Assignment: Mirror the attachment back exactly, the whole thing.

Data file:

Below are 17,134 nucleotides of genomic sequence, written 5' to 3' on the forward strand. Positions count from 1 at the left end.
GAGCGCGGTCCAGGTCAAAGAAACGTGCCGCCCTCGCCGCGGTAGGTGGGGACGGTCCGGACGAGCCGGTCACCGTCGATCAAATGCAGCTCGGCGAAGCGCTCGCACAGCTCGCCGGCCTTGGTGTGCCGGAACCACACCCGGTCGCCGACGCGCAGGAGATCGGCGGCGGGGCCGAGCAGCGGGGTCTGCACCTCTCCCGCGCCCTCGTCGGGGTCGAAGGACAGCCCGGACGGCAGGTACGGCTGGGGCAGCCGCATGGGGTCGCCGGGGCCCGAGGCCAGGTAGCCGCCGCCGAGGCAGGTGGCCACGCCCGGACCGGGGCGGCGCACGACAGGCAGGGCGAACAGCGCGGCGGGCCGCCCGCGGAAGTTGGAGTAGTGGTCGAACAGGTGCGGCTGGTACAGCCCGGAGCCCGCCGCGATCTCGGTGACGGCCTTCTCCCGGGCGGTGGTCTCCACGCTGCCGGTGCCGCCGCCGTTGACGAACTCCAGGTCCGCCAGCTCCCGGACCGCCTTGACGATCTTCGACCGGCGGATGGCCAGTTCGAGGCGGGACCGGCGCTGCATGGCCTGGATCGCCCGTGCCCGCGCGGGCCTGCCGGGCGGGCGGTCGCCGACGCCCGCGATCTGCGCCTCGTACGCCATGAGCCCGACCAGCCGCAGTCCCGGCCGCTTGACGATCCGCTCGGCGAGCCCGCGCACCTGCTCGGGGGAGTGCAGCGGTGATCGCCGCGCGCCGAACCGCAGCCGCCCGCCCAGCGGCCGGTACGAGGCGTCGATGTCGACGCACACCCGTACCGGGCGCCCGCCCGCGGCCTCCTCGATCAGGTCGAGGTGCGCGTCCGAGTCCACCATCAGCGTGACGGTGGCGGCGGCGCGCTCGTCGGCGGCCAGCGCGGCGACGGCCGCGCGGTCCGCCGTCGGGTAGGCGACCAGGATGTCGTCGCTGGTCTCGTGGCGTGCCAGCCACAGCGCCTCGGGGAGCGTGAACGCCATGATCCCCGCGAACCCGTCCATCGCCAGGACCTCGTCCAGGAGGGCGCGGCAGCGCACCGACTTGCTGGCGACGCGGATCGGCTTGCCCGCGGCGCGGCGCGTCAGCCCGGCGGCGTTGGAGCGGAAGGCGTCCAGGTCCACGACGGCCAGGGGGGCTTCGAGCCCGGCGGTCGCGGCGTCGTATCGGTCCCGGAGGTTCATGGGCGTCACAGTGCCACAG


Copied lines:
Below are 17,134 nucleotides of genomic sequence, written 5' to 3' on the forward strand. Positions count from 1 at the left end.
GAGCGCGGTCCAGGTCAAAGAAACGTGCCGCCCTCGCCGCGGTAGGTGGGGACGGTCCGGACGAGCCGGTCACCGTCGATCAAATGCAGCTCGGCGAAGCGCTCGCACAGCTCGCCGGCCTTGGTGTGCCGGAACCACACCCGGTCGCCGACGCGCAGGAGATCGGCGGCGGGGCCGAGCAGCGGGGTCTGCACCTCTCCCGCGCCCTCGTCGGGGTCGAAGGACAGCCCGGACGGCAGGTACGGCTGGGGCAGCCGCATGGGGTCGCCGGGGCCCGAGGCCAGGTAGCCGCCGCCGAGGCAGGTGGCCACGCCCGGACCGGGGCGGCGCACGACAGGCAGGGCGAACAGCGCGGCGGGCCGCCCGCGGAAGTTGGAGTAGTGGTCGAACAGGTGCGGCTGGTACAGCCCGGAGCCCGCCGCGATCTCGGTGACGGCCTTCTCCCGGGCGGTGGTCTCCACGCTGCCGGTGCCGCCGCCGTTGACGAACTCCAGGTCCGCCAGCTCCCGGACCGCCTTGACGATCTTCGACCGGCGGATGGCCAGTTCGAGGCGGGACCGGCGCTGCATGGCCTGGATCGCCCGTGCCCGCGCGGGCCTGCCGGGCGGGCGGTCGCCGACGCCCGCGATCTGCGCCTCGTACGCCATGAGCCCGACCAGCCGCAGTCCCGGCCGCTTGACGATCCGCTCGGCGAGCCCGCGCACCTGCTCGGGGGAGTGCAGCGGTGATCGCCGCGCGCCGAACCGCAGCCGCCCGCCCAGCGGCCGGTACGAGGCGTCGATGTCGACGCACACCCGTACCGGGCGCCCGCCCGCGGCCTCCTCGATCAGGTCGAGGTGCGCGTCCGAGTCCACCATCAGCGTGACGGTGGCGGCGGCGCGCTCGTCGGCGGCCAGCGCGGCGACGGCCGCGCGGTCCGCCGTCGGGTAGGCGACCAGGATGTCGTCGCTGGTCTCGTGGCGTGCCAGCCACAGCGCCTCGGGGAGCGTGAACGCCATGATCCCCGCGAACCCGTCCATCGCCAGGACCTCGTCCAGGAGGGCGCGGCAGCGCACCGACTTGCTGGCGACGCGGATCGGCTTGCCCGCGGCGCGGCGCGTCAGCCCGGCGGCGTTGGAGCGGAAGGCGTCCAGGTCCACGACGGCCAGGGGGGCTTCGAGCCCGGCGGTCGCGGCGTCGTATCGGTCCCGGAGGTTCATGGGCGTCACAGTGCCACAG